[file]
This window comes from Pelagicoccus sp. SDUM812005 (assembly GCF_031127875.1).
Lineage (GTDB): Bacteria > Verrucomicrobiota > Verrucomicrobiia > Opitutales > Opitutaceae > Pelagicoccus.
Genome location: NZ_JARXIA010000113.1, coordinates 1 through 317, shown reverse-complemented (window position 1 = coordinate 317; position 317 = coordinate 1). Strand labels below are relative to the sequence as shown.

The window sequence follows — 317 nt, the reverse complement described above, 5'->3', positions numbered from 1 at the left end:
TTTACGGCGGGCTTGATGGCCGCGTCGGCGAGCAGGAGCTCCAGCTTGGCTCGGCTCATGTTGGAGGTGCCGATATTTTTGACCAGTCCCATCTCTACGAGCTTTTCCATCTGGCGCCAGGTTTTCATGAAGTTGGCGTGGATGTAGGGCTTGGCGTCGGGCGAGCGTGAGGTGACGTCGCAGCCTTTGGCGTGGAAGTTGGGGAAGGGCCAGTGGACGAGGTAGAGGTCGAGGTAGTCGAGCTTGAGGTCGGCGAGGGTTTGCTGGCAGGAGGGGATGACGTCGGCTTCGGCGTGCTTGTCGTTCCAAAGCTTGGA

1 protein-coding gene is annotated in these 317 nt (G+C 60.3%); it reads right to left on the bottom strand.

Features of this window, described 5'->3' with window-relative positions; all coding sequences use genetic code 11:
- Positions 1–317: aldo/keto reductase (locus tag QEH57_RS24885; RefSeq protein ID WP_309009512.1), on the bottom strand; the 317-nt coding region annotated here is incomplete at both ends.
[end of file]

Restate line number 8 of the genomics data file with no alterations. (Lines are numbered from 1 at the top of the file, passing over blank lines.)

- Positions 1–317: aldo/keto reductase (locus tag QEH57_RS24885; RefSeq protein ID WP_309009512.1), on the bottom strand; the 317-nt coding region annotated here is incomplete at both ends.